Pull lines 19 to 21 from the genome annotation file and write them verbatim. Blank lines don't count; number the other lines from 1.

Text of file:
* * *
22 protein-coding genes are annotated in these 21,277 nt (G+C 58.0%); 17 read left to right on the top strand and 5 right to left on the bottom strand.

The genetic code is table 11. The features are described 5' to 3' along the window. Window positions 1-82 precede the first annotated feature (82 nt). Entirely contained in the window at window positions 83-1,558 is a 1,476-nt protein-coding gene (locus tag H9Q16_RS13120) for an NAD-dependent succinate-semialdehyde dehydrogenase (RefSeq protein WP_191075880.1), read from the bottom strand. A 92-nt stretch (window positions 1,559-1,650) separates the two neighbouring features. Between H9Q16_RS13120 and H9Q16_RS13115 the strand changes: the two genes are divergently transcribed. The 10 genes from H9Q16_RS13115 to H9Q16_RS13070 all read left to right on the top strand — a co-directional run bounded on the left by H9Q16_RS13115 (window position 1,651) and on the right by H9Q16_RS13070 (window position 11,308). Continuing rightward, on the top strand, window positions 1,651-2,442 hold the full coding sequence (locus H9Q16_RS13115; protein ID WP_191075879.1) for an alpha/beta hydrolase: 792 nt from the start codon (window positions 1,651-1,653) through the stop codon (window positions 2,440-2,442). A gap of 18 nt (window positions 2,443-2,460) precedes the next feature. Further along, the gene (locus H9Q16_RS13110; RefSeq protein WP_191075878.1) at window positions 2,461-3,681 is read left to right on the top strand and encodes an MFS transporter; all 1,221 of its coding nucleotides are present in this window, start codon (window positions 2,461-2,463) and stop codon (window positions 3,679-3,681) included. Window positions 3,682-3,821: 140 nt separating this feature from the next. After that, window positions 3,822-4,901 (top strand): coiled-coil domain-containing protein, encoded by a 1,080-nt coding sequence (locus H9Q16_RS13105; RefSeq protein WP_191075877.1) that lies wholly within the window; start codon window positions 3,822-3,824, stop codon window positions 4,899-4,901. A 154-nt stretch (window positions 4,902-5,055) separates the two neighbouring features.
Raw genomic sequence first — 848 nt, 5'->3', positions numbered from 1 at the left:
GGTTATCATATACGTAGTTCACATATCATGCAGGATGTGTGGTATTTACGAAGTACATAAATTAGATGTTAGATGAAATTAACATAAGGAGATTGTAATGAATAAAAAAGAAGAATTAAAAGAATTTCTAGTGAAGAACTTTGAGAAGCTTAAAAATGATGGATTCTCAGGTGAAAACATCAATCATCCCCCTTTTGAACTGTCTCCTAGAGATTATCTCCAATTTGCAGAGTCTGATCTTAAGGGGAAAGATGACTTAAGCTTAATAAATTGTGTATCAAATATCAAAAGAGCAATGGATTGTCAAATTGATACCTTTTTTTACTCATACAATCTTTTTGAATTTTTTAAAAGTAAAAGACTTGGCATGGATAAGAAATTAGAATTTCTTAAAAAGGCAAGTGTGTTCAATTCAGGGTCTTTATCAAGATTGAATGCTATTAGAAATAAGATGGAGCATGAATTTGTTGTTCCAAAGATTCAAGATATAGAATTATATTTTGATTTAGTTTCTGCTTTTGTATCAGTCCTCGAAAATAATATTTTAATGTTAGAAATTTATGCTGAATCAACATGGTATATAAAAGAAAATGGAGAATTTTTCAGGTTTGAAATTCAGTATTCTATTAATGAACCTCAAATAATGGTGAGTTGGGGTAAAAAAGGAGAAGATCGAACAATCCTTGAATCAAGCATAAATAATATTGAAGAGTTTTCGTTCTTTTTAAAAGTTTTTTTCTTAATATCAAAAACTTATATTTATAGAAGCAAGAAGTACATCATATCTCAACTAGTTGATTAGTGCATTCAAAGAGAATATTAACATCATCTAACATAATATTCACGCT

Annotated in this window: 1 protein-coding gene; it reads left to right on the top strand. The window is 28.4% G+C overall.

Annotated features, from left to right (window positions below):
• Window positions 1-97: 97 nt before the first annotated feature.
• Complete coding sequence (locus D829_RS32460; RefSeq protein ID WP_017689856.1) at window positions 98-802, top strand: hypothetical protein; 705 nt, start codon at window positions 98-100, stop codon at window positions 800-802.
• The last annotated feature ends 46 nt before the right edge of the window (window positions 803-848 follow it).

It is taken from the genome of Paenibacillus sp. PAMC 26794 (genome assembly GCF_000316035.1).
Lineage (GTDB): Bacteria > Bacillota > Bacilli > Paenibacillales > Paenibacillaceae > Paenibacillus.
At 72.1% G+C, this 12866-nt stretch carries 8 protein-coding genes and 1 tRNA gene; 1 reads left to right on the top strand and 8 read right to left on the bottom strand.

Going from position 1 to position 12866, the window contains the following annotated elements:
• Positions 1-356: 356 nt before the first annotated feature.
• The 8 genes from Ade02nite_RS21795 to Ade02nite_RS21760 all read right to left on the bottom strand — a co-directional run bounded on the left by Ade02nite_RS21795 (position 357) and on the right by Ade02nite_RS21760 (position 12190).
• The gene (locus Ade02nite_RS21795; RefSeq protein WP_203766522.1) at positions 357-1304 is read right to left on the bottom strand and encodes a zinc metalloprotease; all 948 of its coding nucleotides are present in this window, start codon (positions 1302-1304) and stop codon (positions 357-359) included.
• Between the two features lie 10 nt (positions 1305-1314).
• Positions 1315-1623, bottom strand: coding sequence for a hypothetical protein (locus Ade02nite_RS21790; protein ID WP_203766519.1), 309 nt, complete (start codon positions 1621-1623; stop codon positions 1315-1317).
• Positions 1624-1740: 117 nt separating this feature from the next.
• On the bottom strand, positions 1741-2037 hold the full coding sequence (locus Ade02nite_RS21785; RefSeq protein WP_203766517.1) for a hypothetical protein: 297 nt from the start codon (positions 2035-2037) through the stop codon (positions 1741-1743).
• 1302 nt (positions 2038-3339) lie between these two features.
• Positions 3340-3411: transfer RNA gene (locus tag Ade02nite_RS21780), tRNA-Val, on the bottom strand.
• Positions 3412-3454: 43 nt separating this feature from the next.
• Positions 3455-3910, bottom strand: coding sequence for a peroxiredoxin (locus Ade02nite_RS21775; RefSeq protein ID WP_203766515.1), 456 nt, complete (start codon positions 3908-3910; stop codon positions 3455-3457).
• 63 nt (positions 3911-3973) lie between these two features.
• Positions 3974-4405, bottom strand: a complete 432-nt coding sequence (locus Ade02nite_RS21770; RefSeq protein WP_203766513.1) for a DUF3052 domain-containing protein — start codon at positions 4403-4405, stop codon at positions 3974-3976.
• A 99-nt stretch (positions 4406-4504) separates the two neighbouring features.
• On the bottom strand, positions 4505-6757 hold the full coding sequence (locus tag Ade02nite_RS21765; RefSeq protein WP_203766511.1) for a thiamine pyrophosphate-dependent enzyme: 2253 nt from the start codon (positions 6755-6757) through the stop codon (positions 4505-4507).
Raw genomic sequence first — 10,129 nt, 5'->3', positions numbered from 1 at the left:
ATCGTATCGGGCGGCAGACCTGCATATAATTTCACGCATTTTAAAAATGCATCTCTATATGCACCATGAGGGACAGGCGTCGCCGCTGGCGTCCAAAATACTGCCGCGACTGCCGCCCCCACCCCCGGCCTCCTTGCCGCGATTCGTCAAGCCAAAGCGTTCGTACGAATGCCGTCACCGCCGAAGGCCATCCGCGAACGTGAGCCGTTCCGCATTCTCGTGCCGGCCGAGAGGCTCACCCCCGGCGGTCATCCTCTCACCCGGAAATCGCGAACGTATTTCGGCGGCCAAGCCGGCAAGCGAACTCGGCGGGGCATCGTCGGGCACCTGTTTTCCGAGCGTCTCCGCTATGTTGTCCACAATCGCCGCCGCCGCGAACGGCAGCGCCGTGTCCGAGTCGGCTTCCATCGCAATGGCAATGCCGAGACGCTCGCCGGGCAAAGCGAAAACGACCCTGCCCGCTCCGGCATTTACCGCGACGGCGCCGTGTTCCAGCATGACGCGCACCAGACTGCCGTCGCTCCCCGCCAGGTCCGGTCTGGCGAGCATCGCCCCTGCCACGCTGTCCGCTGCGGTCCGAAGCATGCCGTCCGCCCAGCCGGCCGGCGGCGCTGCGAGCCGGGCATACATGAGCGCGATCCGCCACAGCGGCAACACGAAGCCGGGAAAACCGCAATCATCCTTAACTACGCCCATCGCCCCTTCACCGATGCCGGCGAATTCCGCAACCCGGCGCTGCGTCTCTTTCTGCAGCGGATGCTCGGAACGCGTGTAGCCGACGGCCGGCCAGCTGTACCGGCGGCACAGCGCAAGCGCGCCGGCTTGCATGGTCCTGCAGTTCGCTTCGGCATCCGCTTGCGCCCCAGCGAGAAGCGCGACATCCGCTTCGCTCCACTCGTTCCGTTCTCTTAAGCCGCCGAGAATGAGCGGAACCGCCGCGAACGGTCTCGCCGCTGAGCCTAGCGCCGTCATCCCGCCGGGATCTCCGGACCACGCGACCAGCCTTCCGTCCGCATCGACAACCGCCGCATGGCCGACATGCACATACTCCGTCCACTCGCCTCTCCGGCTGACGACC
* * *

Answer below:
• Positions 1624-1740: 117 nt separating this feature from the next.
• On the bottom strand, positions 1741-2037 hold the full coding sequence (locus Ade02nite_RS21785; RefSeq protein WP_203766517.1) for a hypothetical protein: 297 nt from the start codon (positions 2035-2037) through the stop codon (positions 1741-1743).
• 1302 nt (positions 2038-3339) lie between these two features.